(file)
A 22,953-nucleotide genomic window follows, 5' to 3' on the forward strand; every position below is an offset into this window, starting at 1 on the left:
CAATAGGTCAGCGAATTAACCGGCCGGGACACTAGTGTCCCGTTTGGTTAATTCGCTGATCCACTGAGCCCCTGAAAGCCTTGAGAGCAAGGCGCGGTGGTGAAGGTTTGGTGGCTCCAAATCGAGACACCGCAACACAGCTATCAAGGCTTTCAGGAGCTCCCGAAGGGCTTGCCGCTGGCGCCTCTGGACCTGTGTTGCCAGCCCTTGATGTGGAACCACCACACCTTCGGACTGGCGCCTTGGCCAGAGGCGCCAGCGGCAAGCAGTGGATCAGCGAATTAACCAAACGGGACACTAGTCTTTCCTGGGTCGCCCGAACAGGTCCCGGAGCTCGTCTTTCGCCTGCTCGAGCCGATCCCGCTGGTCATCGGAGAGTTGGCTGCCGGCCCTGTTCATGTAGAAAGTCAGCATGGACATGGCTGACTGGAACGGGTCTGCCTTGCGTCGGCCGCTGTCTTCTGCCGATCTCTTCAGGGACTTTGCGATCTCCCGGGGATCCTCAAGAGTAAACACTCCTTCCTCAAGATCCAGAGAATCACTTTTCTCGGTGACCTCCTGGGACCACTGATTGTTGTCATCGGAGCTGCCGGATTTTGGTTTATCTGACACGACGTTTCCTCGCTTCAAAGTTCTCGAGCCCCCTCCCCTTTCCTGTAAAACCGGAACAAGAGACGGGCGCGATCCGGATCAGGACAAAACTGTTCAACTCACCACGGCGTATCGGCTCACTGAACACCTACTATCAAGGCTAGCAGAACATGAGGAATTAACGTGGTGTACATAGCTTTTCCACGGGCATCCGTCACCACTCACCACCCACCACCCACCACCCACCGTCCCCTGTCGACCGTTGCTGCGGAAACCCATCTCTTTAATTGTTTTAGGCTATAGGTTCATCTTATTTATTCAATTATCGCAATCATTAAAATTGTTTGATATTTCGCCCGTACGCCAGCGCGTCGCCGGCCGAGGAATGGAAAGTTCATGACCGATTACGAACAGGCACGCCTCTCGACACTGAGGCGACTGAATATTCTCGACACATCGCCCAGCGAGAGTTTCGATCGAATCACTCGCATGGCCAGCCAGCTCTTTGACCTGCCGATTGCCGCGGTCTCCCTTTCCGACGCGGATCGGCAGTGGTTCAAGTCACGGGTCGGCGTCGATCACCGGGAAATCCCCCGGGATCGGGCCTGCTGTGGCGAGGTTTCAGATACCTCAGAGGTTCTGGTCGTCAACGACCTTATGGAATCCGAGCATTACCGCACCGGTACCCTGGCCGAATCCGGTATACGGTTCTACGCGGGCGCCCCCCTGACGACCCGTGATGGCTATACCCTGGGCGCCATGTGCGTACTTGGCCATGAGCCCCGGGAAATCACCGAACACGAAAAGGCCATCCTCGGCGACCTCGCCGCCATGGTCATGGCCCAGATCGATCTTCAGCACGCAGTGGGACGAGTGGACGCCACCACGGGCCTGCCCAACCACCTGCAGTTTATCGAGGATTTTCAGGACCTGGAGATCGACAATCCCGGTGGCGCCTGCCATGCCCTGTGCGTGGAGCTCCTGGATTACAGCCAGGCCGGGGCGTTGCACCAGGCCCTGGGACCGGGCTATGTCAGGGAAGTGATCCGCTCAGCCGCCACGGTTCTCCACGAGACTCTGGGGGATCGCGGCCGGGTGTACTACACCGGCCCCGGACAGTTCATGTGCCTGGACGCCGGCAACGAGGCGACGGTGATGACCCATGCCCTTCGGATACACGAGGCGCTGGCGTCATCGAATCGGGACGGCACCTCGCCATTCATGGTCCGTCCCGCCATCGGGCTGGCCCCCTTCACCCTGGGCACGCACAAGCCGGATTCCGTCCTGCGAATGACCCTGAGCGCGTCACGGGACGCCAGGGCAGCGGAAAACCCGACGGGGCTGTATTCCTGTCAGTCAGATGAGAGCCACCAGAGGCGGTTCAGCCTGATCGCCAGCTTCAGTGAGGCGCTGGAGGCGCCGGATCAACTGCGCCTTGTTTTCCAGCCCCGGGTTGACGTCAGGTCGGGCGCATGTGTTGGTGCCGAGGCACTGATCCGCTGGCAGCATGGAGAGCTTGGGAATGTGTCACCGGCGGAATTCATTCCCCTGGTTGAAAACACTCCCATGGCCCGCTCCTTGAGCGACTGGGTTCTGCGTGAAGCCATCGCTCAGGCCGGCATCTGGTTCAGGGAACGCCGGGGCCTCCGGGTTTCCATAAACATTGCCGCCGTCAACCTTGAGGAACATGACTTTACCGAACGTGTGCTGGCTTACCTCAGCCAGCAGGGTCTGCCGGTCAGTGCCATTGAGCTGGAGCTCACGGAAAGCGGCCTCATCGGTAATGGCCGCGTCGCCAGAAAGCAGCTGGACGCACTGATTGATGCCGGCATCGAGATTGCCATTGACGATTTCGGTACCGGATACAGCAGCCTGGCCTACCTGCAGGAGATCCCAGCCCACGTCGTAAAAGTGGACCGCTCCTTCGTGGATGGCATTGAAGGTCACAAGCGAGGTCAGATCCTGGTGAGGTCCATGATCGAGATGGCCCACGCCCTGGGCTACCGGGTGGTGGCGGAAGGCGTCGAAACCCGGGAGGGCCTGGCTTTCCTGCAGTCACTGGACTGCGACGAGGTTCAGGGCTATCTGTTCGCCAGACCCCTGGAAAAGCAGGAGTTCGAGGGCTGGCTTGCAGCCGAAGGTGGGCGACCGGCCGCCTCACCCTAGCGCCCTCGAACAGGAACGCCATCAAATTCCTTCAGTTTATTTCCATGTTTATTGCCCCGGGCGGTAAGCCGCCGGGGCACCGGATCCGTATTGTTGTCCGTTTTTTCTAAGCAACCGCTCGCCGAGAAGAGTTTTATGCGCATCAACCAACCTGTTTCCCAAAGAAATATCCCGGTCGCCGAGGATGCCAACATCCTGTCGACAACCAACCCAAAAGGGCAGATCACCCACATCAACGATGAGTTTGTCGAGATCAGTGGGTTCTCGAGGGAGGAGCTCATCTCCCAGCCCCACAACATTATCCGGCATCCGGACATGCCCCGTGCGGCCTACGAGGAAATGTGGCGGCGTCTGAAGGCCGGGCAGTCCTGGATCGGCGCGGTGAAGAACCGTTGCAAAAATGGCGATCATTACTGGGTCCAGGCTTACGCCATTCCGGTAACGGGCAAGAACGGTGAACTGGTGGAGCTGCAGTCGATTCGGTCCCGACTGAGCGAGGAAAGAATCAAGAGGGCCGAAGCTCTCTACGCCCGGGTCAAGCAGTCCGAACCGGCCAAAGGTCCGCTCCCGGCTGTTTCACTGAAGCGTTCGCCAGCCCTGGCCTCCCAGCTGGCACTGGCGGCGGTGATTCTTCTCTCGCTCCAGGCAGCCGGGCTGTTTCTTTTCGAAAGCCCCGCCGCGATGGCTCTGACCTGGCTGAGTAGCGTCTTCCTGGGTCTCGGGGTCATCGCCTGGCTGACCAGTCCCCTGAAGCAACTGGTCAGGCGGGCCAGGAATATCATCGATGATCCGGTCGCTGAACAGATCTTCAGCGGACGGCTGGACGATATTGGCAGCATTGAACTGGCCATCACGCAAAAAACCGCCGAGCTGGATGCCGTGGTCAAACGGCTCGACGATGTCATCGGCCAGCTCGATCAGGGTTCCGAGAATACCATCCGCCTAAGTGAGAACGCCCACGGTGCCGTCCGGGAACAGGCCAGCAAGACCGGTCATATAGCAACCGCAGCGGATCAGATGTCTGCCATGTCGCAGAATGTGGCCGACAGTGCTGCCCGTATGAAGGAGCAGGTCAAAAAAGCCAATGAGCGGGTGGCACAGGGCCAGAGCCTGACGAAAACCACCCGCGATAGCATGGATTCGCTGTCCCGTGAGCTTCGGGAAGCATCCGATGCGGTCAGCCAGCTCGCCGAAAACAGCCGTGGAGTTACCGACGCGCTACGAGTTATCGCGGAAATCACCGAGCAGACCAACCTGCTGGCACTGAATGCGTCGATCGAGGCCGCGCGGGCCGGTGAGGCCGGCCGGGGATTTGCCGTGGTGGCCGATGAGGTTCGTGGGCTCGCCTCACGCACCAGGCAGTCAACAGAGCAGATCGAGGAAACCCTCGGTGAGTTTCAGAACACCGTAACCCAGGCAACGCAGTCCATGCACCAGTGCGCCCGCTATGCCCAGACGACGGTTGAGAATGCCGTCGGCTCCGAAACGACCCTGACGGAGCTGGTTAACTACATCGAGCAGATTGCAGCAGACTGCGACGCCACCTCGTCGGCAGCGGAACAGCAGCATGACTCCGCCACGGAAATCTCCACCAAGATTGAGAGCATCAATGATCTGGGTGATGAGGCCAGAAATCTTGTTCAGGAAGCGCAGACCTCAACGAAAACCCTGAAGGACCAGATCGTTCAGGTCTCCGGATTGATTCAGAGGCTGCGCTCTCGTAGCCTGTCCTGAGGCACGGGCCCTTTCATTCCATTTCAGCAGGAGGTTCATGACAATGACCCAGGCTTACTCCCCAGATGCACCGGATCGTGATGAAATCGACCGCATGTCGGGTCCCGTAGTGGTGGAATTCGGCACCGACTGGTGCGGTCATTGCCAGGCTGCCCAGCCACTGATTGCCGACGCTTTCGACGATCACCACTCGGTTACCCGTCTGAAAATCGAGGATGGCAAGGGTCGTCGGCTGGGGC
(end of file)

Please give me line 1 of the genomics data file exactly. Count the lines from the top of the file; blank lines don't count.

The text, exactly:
A 22,953-nucleotide genomic window follows, 5' to 3' on the forward strand; every position below is an offset into this window, starting at 1 on the left: